It's no secret that TiVo has seen its fair share of troubles: after pioneering the DVR over a decade ago, the company could do little to stop cable companies from ultimately dominating the market with their similar DVRs leased directly to subscribers. And now, the core market for DVRs is slowly dissolving as streaming devices become more and more popular.
That's the environment TiVo's latest DVR, the Bolt, launched into this week. While the Bolt is still very much a TiVo at heart — with all of the good and bad that comes with it — the box represents a pretty significant shakeup for the company, which has moved at a near glacial pace for close to a decade.
"TiVo should have ten million customers today."
The change is apparent with just one glance at the Bolt's odd, angular white box that eschews the traditional, understated design of prior models. In a Q&A session with some of the brand's most loyal fans this week, the company's CMO Ira Bahr confirmed the obvious: TiVo is taking a different approach.
"Our goal is to deliver sophisticated, modern devices that will continue to breathe new life into this brand," Bahr says. He added, "This, as well as the updated branding is also a nod to a new and refreshed direction for the consumer part of our company." That's not exactly a revelation, but for a company as stagnant as TiVo, it's a significant step. It's shaking things up even if the changes — like that funky white box — risk making hardcore TiVo fans feel uncomfortable.
Bahr is frank about TiVo's situation in his comments to the company's fans:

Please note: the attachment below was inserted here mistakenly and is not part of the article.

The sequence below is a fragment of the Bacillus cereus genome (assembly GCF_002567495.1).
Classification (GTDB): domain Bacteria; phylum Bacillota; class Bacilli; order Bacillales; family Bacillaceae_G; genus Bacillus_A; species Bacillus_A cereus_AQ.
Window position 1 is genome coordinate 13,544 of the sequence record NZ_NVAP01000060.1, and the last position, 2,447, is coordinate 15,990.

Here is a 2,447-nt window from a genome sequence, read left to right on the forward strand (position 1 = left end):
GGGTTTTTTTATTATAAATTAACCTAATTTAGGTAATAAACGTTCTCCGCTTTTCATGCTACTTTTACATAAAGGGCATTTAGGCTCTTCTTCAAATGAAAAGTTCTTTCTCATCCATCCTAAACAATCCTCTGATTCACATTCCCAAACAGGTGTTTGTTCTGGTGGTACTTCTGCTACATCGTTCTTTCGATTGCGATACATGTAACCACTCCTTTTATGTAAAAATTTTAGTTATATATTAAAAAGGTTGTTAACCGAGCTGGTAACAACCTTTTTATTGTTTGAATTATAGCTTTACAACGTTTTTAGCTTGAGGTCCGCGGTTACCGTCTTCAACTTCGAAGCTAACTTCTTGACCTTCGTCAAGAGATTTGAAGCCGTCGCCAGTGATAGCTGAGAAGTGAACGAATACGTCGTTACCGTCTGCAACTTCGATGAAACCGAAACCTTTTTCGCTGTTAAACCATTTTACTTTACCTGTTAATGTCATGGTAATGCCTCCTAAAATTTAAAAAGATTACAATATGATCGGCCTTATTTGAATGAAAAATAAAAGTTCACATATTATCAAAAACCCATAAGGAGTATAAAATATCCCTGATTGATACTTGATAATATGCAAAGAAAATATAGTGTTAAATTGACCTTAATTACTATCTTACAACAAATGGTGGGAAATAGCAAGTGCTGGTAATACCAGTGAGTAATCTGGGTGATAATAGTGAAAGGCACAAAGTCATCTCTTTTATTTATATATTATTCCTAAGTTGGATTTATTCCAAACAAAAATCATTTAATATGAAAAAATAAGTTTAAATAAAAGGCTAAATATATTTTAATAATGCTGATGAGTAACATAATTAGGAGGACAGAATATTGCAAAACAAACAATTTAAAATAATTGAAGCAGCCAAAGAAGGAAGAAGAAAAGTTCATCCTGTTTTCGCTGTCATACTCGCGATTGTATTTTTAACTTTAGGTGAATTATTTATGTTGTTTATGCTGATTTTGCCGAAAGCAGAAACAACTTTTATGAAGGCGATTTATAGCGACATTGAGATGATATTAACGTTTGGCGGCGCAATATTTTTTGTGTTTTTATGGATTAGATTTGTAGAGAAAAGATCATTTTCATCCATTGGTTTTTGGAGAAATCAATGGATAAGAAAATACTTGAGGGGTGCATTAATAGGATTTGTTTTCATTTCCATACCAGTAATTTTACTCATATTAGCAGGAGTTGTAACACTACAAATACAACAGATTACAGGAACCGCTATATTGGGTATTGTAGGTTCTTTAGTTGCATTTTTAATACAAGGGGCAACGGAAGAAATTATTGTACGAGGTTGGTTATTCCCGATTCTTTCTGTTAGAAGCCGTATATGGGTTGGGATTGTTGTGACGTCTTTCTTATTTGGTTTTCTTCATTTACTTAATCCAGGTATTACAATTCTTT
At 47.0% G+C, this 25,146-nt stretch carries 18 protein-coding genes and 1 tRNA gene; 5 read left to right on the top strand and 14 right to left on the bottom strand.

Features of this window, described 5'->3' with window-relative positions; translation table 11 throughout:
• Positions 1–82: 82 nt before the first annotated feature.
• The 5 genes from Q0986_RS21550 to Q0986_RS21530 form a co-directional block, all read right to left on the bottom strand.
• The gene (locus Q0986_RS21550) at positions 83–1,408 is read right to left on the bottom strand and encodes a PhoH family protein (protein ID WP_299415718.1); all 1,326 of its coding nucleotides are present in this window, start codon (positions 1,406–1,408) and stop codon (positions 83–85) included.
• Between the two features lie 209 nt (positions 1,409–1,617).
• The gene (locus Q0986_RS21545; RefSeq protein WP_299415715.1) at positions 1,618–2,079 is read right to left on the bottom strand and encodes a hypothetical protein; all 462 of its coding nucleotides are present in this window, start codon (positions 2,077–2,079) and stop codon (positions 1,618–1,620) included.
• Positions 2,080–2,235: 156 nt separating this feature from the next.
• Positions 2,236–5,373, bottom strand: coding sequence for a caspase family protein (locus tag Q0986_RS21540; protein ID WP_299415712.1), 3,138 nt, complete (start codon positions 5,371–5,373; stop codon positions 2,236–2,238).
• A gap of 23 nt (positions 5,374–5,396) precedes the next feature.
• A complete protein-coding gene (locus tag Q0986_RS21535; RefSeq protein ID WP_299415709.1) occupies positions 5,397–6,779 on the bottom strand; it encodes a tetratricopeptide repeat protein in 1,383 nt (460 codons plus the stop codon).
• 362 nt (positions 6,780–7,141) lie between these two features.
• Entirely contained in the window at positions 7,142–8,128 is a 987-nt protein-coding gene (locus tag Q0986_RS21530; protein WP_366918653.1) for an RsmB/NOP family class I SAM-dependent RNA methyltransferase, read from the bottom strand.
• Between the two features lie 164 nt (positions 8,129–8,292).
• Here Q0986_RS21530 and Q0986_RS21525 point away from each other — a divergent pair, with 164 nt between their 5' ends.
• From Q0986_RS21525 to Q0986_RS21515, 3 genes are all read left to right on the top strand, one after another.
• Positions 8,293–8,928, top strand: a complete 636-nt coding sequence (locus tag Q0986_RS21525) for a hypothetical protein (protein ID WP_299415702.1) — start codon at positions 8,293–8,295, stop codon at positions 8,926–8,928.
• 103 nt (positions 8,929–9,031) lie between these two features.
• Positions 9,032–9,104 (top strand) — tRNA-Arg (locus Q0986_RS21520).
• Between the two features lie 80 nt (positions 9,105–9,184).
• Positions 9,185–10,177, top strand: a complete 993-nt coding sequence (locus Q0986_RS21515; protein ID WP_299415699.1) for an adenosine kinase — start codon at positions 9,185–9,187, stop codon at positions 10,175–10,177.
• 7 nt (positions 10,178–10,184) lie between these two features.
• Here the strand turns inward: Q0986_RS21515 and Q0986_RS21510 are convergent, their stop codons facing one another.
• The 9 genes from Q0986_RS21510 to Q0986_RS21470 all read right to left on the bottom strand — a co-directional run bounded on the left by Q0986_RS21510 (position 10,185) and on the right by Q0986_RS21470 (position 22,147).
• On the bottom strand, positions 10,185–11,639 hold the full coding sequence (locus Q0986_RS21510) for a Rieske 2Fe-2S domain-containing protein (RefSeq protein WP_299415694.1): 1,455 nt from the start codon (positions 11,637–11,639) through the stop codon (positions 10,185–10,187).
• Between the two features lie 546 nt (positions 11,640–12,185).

There just aren't enough of you to sustain the company’s retail business alone ... TiVo is simply unable to build its business on the backs of its ever diminishing group of loyalists. We did 150,000 activations in our last fiscal year. Compare that to the millions of streamers out there, and the tens of millions of DVRs out there and you see that we’ve got a lot of ground to make up. In order to win for the company, and for YOU, we need to expand our market. If we fail to do this, we’re not going to be able to do much of anything.
The result of this new approach? Well, for now, it's a next-generation TiVo that, in many ways, is less capable than its predecessor. For the TiVo faithful, the Bolt simply isn't a realistic upgrade since it has fewer tuners (four, down from six) and less storage capacity than the best Roamio DVRs from the last generation. Yes, it adds 4K, a faster interface, and the nifty new SkipMode and QuickMode features, but no hardcore users will consider settling for a box with fewer tuners.
TiVo knows this well, says Bahr. It's all part of the plan. He doesn't even try to sell the Bolt to the TiVo legion, admitting instead that the "Bolt is low on Tuners, light on storage, doesn’t fit into your racks, and really doesn’t offer this group much more than 4K."
"We already have a roadmap plan to bring you something you’ll like way better in 2016."
For those people, Bahr promises that more is on the way next year. A Pro model — likely without the bent box design — is in the works, he says. It will have no fewer than six tuners and you can bet on at least a few terabytes of storage. "We already have a roadmap plan to bring you something you’ll like way better in 2016," he says. There will also be a 4K-capable Mini next year. And they'll keep working on improving the software.
So the Bolt isn't really just the next generation TiVo. It — along with a widely-expected OTA version for cable-cutters — is the company's hope for getting more people on board with TiVo and paying those costly monthly service fees. As Bahr says, if TiVo did things right, it "should have ten million customers today." It's pretty late to start turning that ship around, but the company seems to be trying. The question is: will the Bolt be enough?